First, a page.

posted by Anonymous on .
Radio waves are able to diffract readily around buildings, as anybody with a portable radio receiver can verify. However, light waves, which are also electromagnetic waves, undergo no discernible diffraction around buildings. Why not?
diffraction is noticable for long wave, not for short waves.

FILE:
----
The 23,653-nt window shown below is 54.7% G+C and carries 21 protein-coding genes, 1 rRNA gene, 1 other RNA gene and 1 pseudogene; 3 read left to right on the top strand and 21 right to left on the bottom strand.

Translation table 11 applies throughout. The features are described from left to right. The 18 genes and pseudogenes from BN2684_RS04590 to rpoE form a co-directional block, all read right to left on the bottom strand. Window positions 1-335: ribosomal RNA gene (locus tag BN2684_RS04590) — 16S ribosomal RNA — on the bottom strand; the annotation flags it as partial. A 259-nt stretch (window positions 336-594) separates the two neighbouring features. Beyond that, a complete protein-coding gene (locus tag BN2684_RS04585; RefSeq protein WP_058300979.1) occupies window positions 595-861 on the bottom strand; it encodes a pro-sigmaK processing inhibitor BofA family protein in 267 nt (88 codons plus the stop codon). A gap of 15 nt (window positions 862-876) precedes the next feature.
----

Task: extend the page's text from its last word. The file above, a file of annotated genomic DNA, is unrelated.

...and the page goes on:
Here are few additional comments to Bob Pursley's correct answer
Waves spread sideways a distance x beyond edges of objects by a characteristic distance
y = sqrt(wavelength*X)
This is called Fresnel diffraction
There is another type of diffraction in the "far field" past objects of size D that block waves. It is called Fraunhofer diffraction and has a characteristic spread angle
theta = wavelength/D